A Critical Woman

A Critical Woman is Ann Oakley’s full-length biography of Barbara Wootton.


Table of Contents
Foreword by Tessa Blackstone
Introduction: Writing a Life of Barbara Wootton
 1. Ladies of the House
 2. A Cat Called Plato
 3. Alma Mater
 4. Jack
 5. Cambridge Distinctions
 6. Real Work
 7. Fact and Fiction
 8. George
 9. Planning for Peace
10. Lament for Economics
11. Testament for Social Science
12. The Nuffield Years, and Vera
13. High Barn, and the Other Barbara
14. Crime and Penal Policy
15. Madam Speaker
16. Incurable Patient
17. In the World She Never Made
Select Bibliography

‘Why is Barbara Wootton not widely remembered today, given her manifest achievements in so many spheres? In asking this question Ann Oakley never quite finds the answer, but she certainly convinces me that Barbara Wootton deserves a greater place in the history of Britain in the twentieth century than she has been given’, Baroness Blackstone.

‘This is a compelling story of the life and achievements of one of the foremost social scientists of the 20th century…It would make a great film’, Professor Graham Crow.

‘An engrossing and vivid account of a remarkable woman, undeservedly forgotten, who is rightly “recovered” for us in this fine biography, which is richly detailed, elegantly written, and meticulously researched. This biography is in the very best sense a Life and Times -  the fascinating and highly readable story of a pioneering woman, whose pivotal work across a huge field of social policy is explored in and through debates and controversies that spanned 60 years', Baroness Hollis.

Audio recording of the book launch of A Critical Woman. House of Lords 8 June 2011.

Jane Garvey interviews Ann Oakley about A Critical Woman. Woman's Hour, BBC 4, 7th June 2011.

Kira Cochrane interviews Ann Oakley about A Critical Woman for the Guardian, 8 July 2011.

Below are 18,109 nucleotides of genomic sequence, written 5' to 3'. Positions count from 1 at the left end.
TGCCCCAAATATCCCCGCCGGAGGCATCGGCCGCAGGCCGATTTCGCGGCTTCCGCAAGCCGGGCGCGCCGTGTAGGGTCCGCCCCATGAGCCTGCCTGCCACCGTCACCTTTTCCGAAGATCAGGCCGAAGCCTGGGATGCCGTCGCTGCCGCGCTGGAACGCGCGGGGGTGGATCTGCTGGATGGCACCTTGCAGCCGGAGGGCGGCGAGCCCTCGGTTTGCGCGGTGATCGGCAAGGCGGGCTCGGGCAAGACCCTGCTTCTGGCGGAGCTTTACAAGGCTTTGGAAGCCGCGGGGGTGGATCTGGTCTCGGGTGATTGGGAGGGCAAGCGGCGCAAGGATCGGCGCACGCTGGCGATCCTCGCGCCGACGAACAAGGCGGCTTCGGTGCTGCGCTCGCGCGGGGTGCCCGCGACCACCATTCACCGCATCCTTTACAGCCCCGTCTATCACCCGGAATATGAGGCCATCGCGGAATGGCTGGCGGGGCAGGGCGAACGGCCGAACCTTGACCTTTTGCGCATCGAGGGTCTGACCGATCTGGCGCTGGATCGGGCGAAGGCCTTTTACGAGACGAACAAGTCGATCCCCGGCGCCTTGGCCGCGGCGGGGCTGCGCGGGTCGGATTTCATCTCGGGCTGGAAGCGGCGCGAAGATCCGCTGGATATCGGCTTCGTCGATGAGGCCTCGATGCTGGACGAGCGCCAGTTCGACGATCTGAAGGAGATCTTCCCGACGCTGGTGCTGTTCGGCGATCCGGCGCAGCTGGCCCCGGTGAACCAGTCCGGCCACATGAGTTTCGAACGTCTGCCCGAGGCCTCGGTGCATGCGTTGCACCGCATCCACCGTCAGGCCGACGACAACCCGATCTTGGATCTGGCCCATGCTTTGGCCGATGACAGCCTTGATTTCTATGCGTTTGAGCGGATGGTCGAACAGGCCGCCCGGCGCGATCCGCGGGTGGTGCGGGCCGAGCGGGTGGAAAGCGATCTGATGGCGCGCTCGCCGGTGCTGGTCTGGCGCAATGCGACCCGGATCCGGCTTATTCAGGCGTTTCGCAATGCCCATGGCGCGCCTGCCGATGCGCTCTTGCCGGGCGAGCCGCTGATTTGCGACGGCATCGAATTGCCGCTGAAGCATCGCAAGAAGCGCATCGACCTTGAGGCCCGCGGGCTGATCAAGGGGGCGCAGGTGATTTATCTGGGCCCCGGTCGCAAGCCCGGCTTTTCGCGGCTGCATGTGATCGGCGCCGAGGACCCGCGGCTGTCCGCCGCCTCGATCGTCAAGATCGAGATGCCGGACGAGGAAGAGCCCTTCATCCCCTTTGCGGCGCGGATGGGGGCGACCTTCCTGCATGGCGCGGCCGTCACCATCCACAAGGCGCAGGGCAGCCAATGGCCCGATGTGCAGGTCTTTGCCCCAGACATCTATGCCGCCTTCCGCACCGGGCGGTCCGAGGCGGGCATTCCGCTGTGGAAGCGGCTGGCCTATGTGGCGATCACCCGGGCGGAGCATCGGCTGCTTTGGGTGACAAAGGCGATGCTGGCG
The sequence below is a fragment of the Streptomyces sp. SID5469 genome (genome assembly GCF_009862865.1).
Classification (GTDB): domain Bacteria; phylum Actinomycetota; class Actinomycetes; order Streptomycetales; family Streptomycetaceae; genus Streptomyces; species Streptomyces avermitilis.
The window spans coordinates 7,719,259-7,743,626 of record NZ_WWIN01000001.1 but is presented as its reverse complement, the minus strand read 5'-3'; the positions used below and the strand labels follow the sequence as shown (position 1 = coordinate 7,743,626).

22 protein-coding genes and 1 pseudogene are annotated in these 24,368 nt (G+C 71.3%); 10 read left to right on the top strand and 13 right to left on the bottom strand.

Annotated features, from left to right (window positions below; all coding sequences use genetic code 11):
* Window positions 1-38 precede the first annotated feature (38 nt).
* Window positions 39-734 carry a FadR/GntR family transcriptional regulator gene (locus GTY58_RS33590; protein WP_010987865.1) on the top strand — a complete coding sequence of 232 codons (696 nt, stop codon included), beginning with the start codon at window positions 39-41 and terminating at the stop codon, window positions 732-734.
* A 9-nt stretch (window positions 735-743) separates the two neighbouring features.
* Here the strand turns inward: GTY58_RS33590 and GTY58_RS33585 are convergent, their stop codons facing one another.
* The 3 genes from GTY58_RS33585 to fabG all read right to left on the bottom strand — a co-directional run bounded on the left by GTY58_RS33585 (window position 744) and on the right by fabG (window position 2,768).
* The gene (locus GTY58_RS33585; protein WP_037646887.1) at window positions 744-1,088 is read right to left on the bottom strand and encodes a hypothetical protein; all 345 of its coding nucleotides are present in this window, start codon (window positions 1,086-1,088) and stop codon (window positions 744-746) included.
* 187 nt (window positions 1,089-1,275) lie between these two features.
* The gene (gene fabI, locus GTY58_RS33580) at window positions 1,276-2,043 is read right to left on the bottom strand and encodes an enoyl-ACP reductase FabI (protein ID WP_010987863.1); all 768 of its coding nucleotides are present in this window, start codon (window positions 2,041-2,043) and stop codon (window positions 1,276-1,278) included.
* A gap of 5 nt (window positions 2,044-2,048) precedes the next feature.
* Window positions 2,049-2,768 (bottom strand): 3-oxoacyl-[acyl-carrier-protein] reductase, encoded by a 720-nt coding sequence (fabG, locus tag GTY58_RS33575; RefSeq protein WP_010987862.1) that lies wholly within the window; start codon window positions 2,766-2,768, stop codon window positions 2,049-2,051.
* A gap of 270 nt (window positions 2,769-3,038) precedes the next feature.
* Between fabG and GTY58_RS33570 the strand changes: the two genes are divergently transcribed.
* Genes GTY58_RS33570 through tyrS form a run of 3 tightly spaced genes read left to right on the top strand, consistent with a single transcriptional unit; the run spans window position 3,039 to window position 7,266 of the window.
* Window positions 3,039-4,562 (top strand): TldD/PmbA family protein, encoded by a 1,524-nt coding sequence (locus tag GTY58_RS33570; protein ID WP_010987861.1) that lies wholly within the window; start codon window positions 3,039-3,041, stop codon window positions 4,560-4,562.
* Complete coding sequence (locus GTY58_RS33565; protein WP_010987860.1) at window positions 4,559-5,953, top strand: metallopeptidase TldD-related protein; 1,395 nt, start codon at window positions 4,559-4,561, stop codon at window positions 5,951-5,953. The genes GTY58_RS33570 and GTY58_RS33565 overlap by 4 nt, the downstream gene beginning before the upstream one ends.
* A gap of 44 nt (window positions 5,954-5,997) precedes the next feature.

Read the reviews
'This immensely readable biography combines the personal story of an outstanding public person with the intellectual story of social research in the past century. It rescues from oblivion a woman social scientist who, like so many of her generation, unstintingly devoted her life to improving social knowledge, only to be forgotten by new waves of political and intellectual fashions. Unputdownable!'
E. Stina Lyon, Times Higher Education, 4 August 2011.
'Barbara Wootton's life of public engagement was remarkable ... Ann Oakley describes how [her] conviction that the economic and the social must be integrated led Wootton towards sociology ... Oakley shows too how Wootton pierced through received views of propriety with a resolute sense of personal justice.'
Sheila Rowbotham, Times Higher Education, 1 September 2011.
'This thoughtful, warm biography gives Barbara Wootton (a ‘fairy godmother’ to the 1945 Labour government) her due recognition while serving as an inspiration to thinkers and politicians alike.'
Dianne HayterProgress Online, 8 September 2011.
'It is impossible to do justice to such a life committed to the common good, and to the injustice that it should be so ill-remembered...and Ann Oakley's book does an excellent job of surveying and analysing it at manageable length... few historians could match her grasp of the history of the social sciences.'
Pat Thane, Twentieth Century British History, 24 September 2011.
'Who? Who? Who? Ann Oakley opens her majestic biography of Barbara Wootton with this bold and repeated question, but it is a question with a double edge. Baroness Wootton of Abinger was extraordinary, yet today, little remembered. In this puzzle, Ann Oakley finds a perfect biographee-shaped hole. And, through filling that hole, she makes an excellent case for biography as a form of historical research.'
Margaretta Jolly, Reviews in History, 14 March 2013
'It is a full and fascinating account of an outstanding woman, placed in the history of her era and its politics and culture too. Anyone interested in the development of social policy, or the criminal justice system should read it.'
Frances Heidensohn, British Journal of Sociology, 12 March 2013 
'This book will appeal to anyone interested in the history of the past 100 years and the principles of freedom, justice and equality which guided Barbara Wootton throughout her life.'
Sarah Dawes, Camden New Journal, 3 November 2011
'A Critical Woman is an excellent contribution to the history of social science and public policy in Britain and is accessible to a general public as well as to specialised readers. It also invites further analysis of the role of women intellectuals in modern Britain.'
Ellen Jacobs, Journal of Social Policy, 17 July 2012
'This is undoubtedly a major biography of an important figure, and admirably succeeds in rescuing Wootton’s life from an unjust obscurity.'
Jim Tomlinson, The Economic History Review, February 2013
'Just as A Critical Woman weaves the individual and the social, the personal and the professional, so does it hover between the academic and the popular. It reads smoothly, proceeds chronologically and argues clearly.'
Tamara Micner, 18 March 2012.